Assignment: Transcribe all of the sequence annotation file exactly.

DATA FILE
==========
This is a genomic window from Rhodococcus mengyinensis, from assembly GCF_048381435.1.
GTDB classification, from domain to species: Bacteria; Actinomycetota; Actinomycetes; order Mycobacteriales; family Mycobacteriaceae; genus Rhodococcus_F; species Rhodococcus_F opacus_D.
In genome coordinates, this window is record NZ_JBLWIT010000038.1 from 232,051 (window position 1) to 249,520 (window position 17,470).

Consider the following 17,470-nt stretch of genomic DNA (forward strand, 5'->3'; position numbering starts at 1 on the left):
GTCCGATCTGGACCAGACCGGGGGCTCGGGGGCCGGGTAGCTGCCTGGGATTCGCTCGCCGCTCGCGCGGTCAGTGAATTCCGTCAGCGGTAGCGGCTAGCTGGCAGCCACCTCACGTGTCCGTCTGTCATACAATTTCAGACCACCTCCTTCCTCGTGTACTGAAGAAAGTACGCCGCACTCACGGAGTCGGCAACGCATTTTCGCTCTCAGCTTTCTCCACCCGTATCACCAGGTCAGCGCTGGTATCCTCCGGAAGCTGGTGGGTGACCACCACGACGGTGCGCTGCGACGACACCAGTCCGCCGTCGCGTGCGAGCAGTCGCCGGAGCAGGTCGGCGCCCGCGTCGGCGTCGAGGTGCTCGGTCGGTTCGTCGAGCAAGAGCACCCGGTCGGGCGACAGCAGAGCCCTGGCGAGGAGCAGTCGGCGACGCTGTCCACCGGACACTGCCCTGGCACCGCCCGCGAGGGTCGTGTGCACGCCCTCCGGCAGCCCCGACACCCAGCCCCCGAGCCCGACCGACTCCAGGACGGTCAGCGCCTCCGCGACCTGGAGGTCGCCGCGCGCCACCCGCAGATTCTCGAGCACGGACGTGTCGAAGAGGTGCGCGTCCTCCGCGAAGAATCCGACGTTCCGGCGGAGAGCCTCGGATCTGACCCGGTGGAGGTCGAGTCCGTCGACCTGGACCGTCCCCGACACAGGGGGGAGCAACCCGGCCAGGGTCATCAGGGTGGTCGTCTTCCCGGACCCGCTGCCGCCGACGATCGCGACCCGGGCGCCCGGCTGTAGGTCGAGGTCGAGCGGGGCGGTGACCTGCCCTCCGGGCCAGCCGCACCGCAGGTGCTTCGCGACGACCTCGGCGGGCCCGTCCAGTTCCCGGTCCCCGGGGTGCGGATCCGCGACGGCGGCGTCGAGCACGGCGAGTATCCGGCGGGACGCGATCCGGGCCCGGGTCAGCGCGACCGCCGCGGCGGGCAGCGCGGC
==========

This is a genomic window from Rhodococcus mengyinensis, from assembly GCF_048381435.1.
GTDB classification, from domain to species: Bacteria; Actinomycetota; Actinomycetes; order Mycobacteriales; family Mycobacteriaceae; genus Rhodococcus_F; species Rhodococcus_F opacus_D.
In genome coordinates, this window is record NZ_JBLWIT010000038.1 from 232,051 (window position 1) to 249,520 (window position 17,470).

Consider the following 17,470-nt stretch of genomic DNA (forward strand, 5'->3'; position numbering starts at 1 on the left):
GTCCGATCTGGACCAGACCGGGGGCTCGGGGGCCGGGTAGCTGCCTGGGATTCGCTCGCCGCTCGCGCGGTCAGTGAATTCCGTCAGCGGTAGCGGCTAGCTGGCAGCCACCTCACGTGTCCGTCTGTCATACAATTTCAGACCACCTCCTTCCTCGTGTACTGAAGAAAGTACGCCGCACTCACGGAGTCGGCAACGCATTTTCGCTCTCAGCTTTCTCCACCCGTATCACCAGGTCAGCGCTGGTATCCTCCGGAAGCTGGTGGGTGACCACCACGACGGTGCGCTGCGACGACACCAGTCCGCCGTCGCGTGCGAGCAGTCGCCGGAGCAGGTCGGCGCCCGCGTCGGCGTCGAGGTGCTCGGTCGGTTCGTCGAGCAAGAGCACCCGGTCGGGCGACAGCAGAGCCCTGGCGAGGAGCAGTCGGCGACGCTGTCCACCGGACACTGCCCTGGCACCGCCCGCGAGGGTCGTGTGCACGCCCTCCGGCAGCCCCGACACCCAGCCCCCGAGCCCGACCGACTCCAGGACGGTCAGCGCCTCCGCGACCTGGAGGTCGCCGCGCGCCACCCGCAGATTCTCGAGCACGGACGTGTCGAAGAGGTGCGCGTCCTCCGCGAAGAATCCGACGTTCCGGCGGAGAGCCTCGGATCTGACCCGGTGGAGGTCGAGTCCGTCGACCTGGACCGTCCCCGACACAGGGGGGAGCAACCCGGCCAGGGTCATCAGGGTGGTCGTCTTCCCGGACCCGCTGCCGCCGACGATCGCGACCCGGGCGCCCGGCTGTAGGTCGAGGTCGAGCGGGGCGGTGACCTGCCCTCCGGGCCAGCCGCACCGCAGGTGCTTCGCGACGACCTCGGCGGGCCCGTCCAGTTCCCGGTCCCCGGGGTGCGGATCCGCGACGGCGGCGTCGAGCACGGCGAGTATCCGGCGGGACGCGATCCGGGCCCGGGTCAGCGCGACCGCCGCGGCGGGCAGCGCGGC